My Friday in Haiti was so full of activity and emotion. We ladies headed off.
First we stopped by Quisqueya Chapel where Andrea and Jason are ministering.
They have a very large area around the chapel, even with a few of the guard's cows. :)
Everywhere we went and in everything we saw there was much discussion. We asked questions, they shared what they've discovered about Haiti, working with the Haitian youth, making the gospel relevant and much more.
The streets are lined with concrete block walls. In these walls are gates, all sorts of variety of gates and some lovely flowers upon some. We later took a walk over to one of the Apparent Project houses.
Along the way we saw this house. Andrea pointed out that a team from my home town built this house when down here on a short-term trip.
A view. You see concrete and rebar EVERYWHERE. It is part of their "saving accounts."
The Apparent Project house was bright and full of lovely things people have created out of trash and rubble. We got a tour of their facilities, watched some paper bead making, clay bead making and the sewing room. :)
Apparent Project is striving to provide jobs for families, jobs so that children can stay in families by teaching them a trade. We actually later purchased some of the same type of jewelry from a friend of the Schmicks who was trained at Apparent Project and now sells the her own creations as well as the things her boys have learned to make.
We also enjoyed a smoothie in the smoothie shoppe they've added in the back.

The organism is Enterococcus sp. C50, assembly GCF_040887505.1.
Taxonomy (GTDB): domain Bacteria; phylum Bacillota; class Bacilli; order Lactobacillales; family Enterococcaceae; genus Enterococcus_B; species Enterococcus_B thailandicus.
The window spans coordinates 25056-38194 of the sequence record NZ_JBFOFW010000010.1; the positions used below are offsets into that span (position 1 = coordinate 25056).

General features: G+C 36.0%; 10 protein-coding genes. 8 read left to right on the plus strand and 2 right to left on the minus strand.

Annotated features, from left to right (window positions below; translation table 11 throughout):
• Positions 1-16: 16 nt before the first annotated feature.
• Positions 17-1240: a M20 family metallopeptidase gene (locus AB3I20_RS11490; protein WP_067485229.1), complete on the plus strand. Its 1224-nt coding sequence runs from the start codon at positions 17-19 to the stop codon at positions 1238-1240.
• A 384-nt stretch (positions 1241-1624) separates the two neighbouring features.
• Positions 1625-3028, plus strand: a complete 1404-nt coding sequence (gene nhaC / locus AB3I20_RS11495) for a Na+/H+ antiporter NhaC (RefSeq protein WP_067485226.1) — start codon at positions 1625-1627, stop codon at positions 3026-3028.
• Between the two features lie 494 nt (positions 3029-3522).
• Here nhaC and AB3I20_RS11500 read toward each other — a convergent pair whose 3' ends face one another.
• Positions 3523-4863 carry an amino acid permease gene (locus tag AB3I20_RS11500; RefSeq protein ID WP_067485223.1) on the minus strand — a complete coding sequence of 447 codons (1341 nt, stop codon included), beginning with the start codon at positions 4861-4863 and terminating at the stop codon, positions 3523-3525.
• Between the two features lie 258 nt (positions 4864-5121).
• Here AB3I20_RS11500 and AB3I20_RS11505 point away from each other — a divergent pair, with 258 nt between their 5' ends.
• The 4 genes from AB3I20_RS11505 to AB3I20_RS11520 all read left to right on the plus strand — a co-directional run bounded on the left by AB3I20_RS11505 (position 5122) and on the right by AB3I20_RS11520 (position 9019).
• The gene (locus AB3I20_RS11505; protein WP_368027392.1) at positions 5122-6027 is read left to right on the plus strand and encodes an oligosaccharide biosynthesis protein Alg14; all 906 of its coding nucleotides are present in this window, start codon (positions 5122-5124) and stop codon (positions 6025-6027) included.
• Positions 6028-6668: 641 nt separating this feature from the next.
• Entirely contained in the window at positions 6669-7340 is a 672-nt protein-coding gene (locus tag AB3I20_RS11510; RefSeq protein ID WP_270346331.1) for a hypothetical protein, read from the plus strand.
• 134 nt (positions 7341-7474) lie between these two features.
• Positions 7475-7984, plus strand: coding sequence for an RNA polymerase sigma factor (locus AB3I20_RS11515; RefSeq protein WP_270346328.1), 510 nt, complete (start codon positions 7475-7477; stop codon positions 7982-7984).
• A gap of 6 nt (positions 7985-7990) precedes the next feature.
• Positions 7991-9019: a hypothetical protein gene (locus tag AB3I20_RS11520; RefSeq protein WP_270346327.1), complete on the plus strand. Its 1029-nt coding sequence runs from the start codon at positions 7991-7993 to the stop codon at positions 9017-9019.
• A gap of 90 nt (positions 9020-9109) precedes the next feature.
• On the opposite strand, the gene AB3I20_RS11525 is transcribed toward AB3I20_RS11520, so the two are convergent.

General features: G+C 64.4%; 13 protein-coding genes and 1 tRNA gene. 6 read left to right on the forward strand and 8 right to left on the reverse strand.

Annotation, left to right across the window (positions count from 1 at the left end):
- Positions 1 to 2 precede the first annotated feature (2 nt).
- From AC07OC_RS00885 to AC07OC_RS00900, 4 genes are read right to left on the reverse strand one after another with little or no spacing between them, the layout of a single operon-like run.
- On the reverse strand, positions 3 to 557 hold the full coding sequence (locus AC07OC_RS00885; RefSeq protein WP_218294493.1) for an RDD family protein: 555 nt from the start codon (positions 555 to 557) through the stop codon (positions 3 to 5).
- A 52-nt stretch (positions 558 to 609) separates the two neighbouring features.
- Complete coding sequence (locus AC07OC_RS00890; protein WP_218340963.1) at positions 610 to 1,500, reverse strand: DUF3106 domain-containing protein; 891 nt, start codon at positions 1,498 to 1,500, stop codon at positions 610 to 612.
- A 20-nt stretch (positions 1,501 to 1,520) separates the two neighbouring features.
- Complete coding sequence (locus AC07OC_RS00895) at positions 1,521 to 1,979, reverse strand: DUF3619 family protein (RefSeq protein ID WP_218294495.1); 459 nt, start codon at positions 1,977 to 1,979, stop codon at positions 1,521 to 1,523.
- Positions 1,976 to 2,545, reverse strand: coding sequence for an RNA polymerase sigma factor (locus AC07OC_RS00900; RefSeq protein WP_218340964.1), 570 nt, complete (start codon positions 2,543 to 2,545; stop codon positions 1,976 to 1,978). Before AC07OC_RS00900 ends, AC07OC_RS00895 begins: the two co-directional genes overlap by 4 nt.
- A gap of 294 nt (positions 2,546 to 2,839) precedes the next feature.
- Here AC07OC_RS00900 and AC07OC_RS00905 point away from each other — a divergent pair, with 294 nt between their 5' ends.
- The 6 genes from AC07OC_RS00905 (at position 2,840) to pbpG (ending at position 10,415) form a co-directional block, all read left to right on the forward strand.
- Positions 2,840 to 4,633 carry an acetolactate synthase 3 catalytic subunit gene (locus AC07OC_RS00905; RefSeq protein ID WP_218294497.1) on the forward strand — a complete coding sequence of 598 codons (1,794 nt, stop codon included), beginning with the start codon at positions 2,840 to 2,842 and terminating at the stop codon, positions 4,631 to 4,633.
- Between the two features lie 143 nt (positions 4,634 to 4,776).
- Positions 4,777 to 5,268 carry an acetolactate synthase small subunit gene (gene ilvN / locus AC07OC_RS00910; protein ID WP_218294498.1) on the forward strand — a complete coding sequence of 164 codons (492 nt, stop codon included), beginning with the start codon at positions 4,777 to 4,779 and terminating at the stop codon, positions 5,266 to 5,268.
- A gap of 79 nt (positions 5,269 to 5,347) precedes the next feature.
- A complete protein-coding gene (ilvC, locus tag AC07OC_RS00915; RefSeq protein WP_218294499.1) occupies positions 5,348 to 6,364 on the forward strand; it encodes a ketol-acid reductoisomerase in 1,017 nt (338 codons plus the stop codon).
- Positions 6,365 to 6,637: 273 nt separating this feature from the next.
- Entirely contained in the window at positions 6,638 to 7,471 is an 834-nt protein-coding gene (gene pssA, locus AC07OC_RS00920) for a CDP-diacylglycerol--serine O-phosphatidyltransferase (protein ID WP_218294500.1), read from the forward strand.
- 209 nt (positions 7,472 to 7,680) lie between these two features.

Once again, driving through the streets of Port-Au-Prince was so good to see the Haitian people, culture and values.
Students must buy their own school books. This person set up shop in their wheelbarrow and was selling school books.
We went to the high end grocery store. Crazy, to walk into a place and feel right back at home.
They even had Shurfresh cheese :)
Later that afternoon, the ladies and I went with the Schmick's downstairs neighbor lady to visit their ministry's feeding program. Their ministry has an orphanage/school but this is for the street children. She gave us some scrapbook stamps and stamp pads and said to just circulate while the kids waited for it to begin. Wow, break your heart. I love children, and these were as precious as every other child. We stamped hands for a bit, could have covered their entire bodies :) Then they had some sort of devotion, prayer and some worship singing. The whole experience of it really shook my heart. When it was time to eat we handed out water to the tables of children. Then we watched to make sure the little ones were eating. They said the little ones often will sleep since they know they are safe there.
My heart was in such turmoil. It felt awful knowing that I couldn't help them, that I couldn't physically save them. I stared straight into the face of hopelessness. It made me question the point of such a feeding program. Was it simply a prolonging of suffering!? We left as the kids left, smiling. They didn't necessarily feel my hopelessness for them. Later in talking to the Schmick's about some of their youth group kids I learned that one of their leading young men is only alive today because of a similar feeding program. The biggest two words were resoundingly true once again...BUT GOD. Things looked so bleak and hopeless, BUT GOD. He moves in each life in a different way. He used a feeding program to keep his child alive. I know what I can do for those children...pray, pray, pray with fervor. We all are without hope, living in essence like street children, filled with the sin that separates us from a holy God, BUT GOD. He sent Christ to be a perfect sacrifice, to bridge the gap and be our hope.